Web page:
Egg Bar Shoes--Warning of a Problem?

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Q: We recently purchased a horse (American Saddlebred/Arabian Gelding). This horse had egg bar horseshoes on his front hooves. Our farrier stated that egg bar shoes are only used because the horse had major problems (foundering, muscle or tendon problems, etc.). We asked the seller of the horse if any problems existed and why egg bars were used. She stated 1) the egg bars are commonly used in training an "English" style horse and 2) the horse was a little "underslung" and the shoes allowed more heel to develop.

Could you shed some light on this issue. Are egg bars ever used for correcting minor problems, such as underslung horses or to train them in the "English" style? Or does the presence of egg bars indicate the horse had earlier, major problems such as foundering or muscle problems?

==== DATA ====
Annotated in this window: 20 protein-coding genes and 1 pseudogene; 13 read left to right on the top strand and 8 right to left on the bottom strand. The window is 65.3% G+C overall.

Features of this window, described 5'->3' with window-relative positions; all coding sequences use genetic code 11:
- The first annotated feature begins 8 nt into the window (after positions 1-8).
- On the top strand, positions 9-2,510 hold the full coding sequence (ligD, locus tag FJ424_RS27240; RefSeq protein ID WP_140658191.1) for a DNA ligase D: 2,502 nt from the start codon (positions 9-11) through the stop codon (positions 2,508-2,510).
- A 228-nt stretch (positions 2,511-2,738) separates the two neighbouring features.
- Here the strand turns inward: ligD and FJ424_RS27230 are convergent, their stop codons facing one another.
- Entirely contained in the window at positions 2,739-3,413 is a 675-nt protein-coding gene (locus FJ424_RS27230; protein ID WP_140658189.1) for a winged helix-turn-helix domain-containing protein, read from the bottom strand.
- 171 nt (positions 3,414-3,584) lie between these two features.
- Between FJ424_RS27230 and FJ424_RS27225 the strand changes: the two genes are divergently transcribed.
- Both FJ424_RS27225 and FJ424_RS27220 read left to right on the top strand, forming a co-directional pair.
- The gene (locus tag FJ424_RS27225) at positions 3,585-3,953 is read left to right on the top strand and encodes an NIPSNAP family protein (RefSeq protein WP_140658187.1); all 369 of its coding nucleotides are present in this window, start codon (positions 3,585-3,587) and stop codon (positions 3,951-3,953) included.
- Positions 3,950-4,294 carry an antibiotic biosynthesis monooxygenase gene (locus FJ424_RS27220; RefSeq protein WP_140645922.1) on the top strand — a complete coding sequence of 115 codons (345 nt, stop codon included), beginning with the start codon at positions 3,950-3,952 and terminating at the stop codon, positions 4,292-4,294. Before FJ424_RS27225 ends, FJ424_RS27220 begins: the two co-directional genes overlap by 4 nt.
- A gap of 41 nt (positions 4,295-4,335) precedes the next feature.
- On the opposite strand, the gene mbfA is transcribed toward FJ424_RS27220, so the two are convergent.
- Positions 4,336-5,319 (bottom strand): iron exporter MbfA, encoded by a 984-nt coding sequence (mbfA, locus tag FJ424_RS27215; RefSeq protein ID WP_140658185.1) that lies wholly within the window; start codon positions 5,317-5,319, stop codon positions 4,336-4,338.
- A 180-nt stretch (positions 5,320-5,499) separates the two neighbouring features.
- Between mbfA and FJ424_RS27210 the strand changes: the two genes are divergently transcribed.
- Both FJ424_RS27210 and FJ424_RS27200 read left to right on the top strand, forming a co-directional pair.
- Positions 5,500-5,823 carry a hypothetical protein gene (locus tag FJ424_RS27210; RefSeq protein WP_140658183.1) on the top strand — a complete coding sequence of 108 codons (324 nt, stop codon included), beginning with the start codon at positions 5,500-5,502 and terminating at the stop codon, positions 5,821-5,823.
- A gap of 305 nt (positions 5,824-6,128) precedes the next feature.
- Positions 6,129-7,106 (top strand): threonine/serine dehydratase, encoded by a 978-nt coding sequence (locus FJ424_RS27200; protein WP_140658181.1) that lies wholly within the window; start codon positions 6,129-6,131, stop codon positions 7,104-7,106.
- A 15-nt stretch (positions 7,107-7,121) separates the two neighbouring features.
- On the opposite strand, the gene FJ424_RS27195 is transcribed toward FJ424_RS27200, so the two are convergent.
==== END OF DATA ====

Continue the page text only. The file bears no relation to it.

A: The egg bar shoe is not an invention of the 90's. It has been around for a long, long time.
This shoe has recently stepped from recognition as being only a corrective shoe to wide acceptance as being a preventative shoe for aiding horses so that they will not fall prey to a host of physical structural problems. This view of the egg bar shoe has been echoed by respected veterinarians, farriers, trainers, judges and horse owners alike in many equine disciplines.

Although the presence of egg bar shoes should alert one to be watchful for possible past problems, they should NOT automatically lead one to conclude that the horse did have major problems.

Both the reasons stated by the seller of your horse are valid reasons for a horse to be wearing egg bar shoes. The majority of egg bar shoes that I apply in my practice are in fact for underslung heels. However, the number of sport horses I shoe with egg bars as preventative shoes is increasing.

The egg bar shoe should only be applied by an experienced, knowledgeable and skilled farrier.

I hope this helps you feel better about your new horse.

Geronimo Bayard
The American Blacksmith

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This entire web site is copyright protected.  1996-2001 Geronimo & Mary Bayard,  2001-2008 Mary Fitzpatrick
All rights reserved. Contact Mary for reproduction information & permission.